Watching and Waiting

The Merck disappointment may not actually reflect negatively on the efficacy of BTK inhibitors, according to Jefferies analyst Brian Balchin. In a December 14 note shared with BioSpace, Balchin suggested the news actually reflects the fact that clinical trials are recruiting healthier patients with fewer relapses.

“It's just more challenging for a BTK inhibitor to show a differential effect in relapsing MS on ARR [annualized relapse rate] vs. Aubagio when studies are recruiting patients with fewer relapses at baseline and/or asymptomatic lesions and inadvertently raising the bar,” he wrote. 

In fact, he continued, studies’ inclusion criteria have become less stringent over time and there may be a tendency for researchers to recruit “patients at the bottom-end of the inflammatory activity threshold,” instead of enrolling those with a high burden of disease, who are already on effective medications. The current pool of patients for MS trials may just be healthier, Balchin said. 

He noted that confirmation of the patient cohorts enrolled in evolutionRMS 1 and evolutionRMS 2 could come at the Americas Committee for Treatment and Research in Multiple Sclerosis (ACTRIMS 2024) conference, taking place February 29 to March 2 in Florida. He expects data from Sanofi in mid-2024, Roche in 2025 and Novartis in 2026. 

Tyler Kaplan, a neurologist at the RUSH University Medical Center, agreed. “I think the big takeaway from data we have is that Aubagio performed way better than it has ever done, and that may speak more towards the patient population that was selected rather than [the] potency of either drug,” he told BioSpace.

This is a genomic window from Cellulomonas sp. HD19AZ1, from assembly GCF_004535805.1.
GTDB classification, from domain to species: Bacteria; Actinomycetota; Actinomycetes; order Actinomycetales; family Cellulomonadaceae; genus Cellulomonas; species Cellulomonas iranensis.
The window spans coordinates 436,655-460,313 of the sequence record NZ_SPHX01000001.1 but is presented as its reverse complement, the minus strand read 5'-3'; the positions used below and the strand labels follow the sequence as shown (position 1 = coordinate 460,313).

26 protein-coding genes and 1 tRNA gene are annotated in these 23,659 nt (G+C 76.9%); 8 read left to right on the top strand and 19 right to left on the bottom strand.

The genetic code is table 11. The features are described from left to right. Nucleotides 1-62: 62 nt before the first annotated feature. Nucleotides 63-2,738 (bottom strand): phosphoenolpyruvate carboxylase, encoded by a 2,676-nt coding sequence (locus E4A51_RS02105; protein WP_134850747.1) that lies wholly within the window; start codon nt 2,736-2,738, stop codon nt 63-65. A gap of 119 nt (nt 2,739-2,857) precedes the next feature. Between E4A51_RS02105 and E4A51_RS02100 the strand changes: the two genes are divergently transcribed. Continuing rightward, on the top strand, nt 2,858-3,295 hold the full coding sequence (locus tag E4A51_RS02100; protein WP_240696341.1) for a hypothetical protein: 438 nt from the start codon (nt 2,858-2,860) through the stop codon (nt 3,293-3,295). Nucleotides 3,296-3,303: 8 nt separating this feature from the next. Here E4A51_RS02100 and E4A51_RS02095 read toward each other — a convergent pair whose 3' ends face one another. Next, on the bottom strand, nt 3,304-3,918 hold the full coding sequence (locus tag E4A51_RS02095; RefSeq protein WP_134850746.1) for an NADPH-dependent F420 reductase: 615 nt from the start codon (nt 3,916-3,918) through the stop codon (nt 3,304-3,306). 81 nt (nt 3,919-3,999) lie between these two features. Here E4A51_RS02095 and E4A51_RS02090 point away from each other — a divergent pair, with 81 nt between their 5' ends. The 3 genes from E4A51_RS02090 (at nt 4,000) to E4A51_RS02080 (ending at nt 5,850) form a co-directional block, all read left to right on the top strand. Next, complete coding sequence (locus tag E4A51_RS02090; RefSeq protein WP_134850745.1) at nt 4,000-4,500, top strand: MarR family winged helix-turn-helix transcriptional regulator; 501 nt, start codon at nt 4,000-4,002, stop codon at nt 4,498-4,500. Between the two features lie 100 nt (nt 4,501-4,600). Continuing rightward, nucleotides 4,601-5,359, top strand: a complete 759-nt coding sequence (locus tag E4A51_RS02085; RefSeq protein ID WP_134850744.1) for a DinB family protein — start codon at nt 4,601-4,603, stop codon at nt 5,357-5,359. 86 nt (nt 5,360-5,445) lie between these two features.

The biggest question yet to be answered, and which will be evident once the evobrutinib data are published in full, is whether the drug showed improvement in disability progression, Georgetown’s Shin said. “The study was designed with relapse as a primary endpoint, but many of us are adopting a wait-and-see attitude because we don’t yet know whether it affects progression.”

In a 2021 article published in Nature, neurologists suggested that BTK inhibitors might not just slow down the progression of MS but even offer a functional cure. That hope is still alive. Indeed, as Kaplan explained, “progression is ultimately where a lot of people think BTKs still might shine,” although he noted that the effect could be more of a remission than a cure.

“From a fundamental mechanistic standpoint, a drug has to actually penetrate into the central nervous system to truly quiet MS, and very few MS drugs currently available can cross the blood-brain barrier and do that,” he said. BTK inhibitors can more easily cross the blood-brain barrier (BBB), Kaplan previously wrote for NeurologyLive, adding that monoclonal antibody treatments for MS do not cross the BBB and do not exert their effect directly in the CNS.

“Most effective MS drugs target the peripheral immune system and circulating immune cells in blood and lymph [nodes]," he told BioSpace. However, researchers are seeing activated immune cells called microglia in slowly expanding lesions on autopsy, "that suggests that maybe progressive MS is driven by that kind of inflammation within the CNS." 

For now, those watching this space are, like Shin, watching and waiting. “We have to keep in mind that the design of some of the other studies is different than Merck’s,” he said. “Some focus on progression, and some focus on relapsing MS. The patient populations differ as well. Though the results of the Merck trial are a bit disappointing, it is too early to conclude that BTK inhibitors won’t be helpful in MS.”

Jill Neimark is a freelance science writer based in Macon, Georgia. Reach her at jillneimark.com.